When Epstein is arrested for the ickiest crimes imaginable — again — and then found hanging in his prison cell, the Prince Andrew of it all immediately goes from tabloid fodder to front page news in a way that changes the stakes of a potential interview. Amanda had been wary of allowing the Prince to appear on a hard journalism show without any red lines or pre-approved questions, but as the scandal goes nuclear in a way that threatens the reputation of the entire royal family, she recognizes the potential upside of allowing her boss to speak his peace on the only credible program that will give Prince Andrew proper time to clear his name. “An hour of television can change everything,” someone says. “It’s like magic.” And so both sides begin feverishly practicing to cast their respective spells over an audience of millions.

Where McAllister and her colleagues at the BBC were afraid they might become the story if they didn’t finesse it right, this film — naturally directed by “The Crown” alum Philip Martin — is tasked with reminding us that the story couldn’t have been told without them. “Scoop” does what it can to tease some excitement out of the sleepless, 70-hour cram session when Prince Andrew and the “Newsnight” team retreat to their separate corners in order to prepare for the interview, but the most interesting thing about the process is how unseriously the Prince takes it. As Sam tells her tween son, a character who’s shoehorned into this script for the sole purpose of hearing this one line of dialogue: “Most people want to talk and are terrible at listening.” Some of them can’t even hear themselves clearly.

After spending 60 years ensconced in the empire’s tightest echo chamber, Prince Andrew has lost all perspective as to the seriousness of this or any situation, and to how ridiculous some of his answers might seem in light of what Emily Maitlis’ questions will imply. “Scoop” is happy to see Prince Andrew as an easy punchline (his last appearance in the movie finds him standing butt-naked in his bathroom as tweets of doom begin to ding across his phone), but the film is never more textured or humane than when it focuses on Amanda’s dawning awareness of the pathetic man she’s enabled like a duty. This movie needed to have a character who’s effectively hearing Prince Andrew for the first time, because most of the people watching it on Netflix won’t have the same luxury.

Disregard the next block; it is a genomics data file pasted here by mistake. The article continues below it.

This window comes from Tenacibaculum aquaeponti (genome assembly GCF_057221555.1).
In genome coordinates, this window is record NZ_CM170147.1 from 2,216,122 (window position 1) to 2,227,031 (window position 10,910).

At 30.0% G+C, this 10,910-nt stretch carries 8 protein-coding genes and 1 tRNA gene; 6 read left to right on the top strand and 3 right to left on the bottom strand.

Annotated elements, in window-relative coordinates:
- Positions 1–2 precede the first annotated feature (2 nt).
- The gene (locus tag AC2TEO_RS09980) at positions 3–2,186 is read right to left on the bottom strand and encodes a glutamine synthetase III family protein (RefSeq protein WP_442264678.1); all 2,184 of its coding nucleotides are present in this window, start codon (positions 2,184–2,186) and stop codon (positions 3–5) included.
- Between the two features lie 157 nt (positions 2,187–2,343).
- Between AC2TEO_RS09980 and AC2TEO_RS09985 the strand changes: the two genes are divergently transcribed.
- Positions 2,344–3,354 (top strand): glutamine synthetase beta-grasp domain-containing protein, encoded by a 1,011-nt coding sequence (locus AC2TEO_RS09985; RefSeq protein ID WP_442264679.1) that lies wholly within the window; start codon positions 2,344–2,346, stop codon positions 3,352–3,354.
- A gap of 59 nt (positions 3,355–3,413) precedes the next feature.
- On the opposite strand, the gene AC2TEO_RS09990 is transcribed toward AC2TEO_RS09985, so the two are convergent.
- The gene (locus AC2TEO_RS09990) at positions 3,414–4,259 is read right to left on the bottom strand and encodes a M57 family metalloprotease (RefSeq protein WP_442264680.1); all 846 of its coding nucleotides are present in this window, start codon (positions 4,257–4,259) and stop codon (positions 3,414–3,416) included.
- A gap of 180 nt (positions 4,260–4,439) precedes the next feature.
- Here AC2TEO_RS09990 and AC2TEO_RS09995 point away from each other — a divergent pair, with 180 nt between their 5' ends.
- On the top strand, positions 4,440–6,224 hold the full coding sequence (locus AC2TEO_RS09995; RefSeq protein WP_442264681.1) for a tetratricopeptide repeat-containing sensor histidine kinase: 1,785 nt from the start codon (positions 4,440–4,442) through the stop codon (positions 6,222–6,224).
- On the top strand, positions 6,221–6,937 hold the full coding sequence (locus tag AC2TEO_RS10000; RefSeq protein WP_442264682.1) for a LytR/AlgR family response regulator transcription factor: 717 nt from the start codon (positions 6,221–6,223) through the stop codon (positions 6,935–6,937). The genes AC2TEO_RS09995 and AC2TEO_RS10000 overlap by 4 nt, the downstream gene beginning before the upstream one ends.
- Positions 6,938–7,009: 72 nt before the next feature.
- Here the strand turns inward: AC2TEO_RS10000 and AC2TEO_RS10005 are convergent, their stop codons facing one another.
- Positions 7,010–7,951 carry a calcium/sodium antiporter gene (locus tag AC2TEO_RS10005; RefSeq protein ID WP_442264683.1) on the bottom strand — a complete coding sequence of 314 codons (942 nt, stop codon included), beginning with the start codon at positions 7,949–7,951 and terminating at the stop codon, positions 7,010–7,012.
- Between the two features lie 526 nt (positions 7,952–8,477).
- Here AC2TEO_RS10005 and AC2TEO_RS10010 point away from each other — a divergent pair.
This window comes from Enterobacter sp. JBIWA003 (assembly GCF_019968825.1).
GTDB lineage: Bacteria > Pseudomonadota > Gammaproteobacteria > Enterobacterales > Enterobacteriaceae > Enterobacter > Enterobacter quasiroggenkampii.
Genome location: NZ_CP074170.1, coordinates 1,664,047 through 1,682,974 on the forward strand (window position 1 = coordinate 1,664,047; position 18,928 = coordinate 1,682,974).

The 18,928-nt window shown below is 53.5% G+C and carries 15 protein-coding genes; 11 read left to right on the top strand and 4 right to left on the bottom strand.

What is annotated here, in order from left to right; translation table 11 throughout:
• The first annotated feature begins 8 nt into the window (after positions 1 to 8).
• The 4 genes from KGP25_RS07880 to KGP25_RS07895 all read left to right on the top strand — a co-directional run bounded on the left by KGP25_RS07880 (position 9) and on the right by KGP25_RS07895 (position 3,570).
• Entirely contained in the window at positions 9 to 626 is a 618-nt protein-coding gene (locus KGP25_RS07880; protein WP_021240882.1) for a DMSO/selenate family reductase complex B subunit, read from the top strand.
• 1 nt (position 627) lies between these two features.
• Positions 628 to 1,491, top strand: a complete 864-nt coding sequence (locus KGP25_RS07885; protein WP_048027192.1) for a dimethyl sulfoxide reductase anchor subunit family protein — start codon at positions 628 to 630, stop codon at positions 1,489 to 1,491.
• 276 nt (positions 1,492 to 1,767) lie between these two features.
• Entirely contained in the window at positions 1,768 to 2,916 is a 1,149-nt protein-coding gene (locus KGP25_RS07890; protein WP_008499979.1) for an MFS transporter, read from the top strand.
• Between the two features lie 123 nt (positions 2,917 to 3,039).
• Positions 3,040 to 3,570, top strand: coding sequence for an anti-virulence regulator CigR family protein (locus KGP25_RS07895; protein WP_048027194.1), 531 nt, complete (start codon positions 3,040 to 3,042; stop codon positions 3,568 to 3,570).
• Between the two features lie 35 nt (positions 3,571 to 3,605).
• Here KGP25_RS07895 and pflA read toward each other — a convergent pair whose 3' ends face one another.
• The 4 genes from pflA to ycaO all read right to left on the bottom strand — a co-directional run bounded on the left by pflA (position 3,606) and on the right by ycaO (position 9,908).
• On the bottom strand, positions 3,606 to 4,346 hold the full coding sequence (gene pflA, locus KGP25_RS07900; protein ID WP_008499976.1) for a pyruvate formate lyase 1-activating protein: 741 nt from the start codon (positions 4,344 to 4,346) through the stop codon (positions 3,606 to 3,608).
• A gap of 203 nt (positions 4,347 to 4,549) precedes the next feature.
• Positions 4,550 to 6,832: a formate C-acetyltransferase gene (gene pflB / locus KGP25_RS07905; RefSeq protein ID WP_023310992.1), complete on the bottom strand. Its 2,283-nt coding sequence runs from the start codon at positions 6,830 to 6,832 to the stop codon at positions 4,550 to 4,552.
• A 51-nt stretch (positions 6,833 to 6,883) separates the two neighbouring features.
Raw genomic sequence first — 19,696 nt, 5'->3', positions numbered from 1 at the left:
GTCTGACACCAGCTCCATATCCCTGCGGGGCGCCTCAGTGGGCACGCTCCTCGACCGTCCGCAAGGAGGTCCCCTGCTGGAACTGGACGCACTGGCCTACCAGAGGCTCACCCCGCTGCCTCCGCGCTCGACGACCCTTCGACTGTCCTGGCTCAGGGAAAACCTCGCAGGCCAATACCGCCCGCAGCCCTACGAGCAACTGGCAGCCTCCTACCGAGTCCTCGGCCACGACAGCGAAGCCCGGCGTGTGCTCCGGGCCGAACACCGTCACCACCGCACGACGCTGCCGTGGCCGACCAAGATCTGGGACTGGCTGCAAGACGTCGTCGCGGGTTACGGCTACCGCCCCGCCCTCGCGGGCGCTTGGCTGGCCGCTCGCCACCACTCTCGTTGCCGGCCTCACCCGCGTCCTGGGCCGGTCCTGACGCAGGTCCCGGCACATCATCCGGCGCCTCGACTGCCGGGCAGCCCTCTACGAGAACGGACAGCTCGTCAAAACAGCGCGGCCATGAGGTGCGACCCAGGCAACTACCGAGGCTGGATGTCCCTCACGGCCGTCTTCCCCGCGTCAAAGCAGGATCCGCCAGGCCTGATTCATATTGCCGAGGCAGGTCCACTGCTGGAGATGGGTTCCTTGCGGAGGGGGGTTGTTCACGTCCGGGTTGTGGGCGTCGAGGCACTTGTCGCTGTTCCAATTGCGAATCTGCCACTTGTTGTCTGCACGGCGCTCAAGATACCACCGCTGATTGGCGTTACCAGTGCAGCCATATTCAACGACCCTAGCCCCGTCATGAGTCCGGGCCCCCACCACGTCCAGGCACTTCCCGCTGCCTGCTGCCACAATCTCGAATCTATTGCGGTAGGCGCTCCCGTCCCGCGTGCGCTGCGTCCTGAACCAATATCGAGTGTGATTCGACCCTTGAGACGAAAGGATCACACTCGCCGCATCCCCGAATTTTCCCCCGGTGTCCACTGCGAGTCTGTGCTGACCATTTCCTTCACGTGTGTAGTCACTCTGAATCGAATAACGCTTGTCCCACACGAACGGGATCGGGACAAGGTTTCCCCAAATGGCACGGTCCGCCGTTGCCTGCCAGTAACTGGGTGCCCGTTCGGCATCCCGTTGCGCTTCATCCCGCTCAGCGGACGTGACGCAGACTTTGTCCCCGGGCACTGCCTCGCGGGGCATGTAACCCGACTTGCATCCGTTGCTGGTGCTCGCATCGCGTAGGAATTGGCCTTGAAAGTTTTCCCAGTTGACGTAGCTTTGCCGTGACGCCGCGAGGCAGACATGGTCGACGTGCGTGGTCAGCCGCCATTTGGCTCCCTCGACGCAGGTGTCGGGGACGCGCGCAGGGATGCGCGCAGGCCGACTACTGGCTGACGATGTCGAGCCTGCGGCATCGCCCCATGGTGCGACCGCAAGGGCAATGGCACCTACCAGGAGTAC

Amanda becomes even more important because of how little there is for Sam to do once the interview is confirmed. She’s relegated to the background as the brunt of the responsibility is shifted onto Emily’s shoulders, and whatever momentum the movie has cultivated around her character arc is relegated to the background along with it.

Mordantly amusing as it is to watch Anderson and Sewell recreate the key moments of the “Newsnight” segment heard around the world (she’s got the poise of a Greek phalanx, while he’s delightfully sinking into the quicksand of his own bullshit), the set-up for that climactic encounter is too flimsy to transcend the stuff of simple mimicry. The only things we learn about Emily is that she’s a no-nonsense pro who doesn’t even stop working when she goes for a run, and that she feels a latent guilt over the media’s treatment of Monica Lewinsky. The only thing we learn about Esme Wren is that her name is Esme Wren. And that she really, really believes in the enduring power of basic television. Maybe Netflix wasn’t the most natural fit for this movie after all.

It’s true enough that good broadcast journalism is still an effective bulwark against the vicissitudes of the 21st century, but it doesn’t seem right for “Scoop” to so triumphantly settle on that moral as the big idea that might collect this movie into something more than news media cosplay. There’s no doubt the “Newsnight” team deserved a pat on the back after giving Prince Andrew enough rope to hang himself on national TV, but the victory lap they’re given here is wildly unearned at the end of a film that struggles to find a story beyond its own sensationalism.

Grade: C

“Scoop” will be available to stream on Netflix starting Friday, April 5.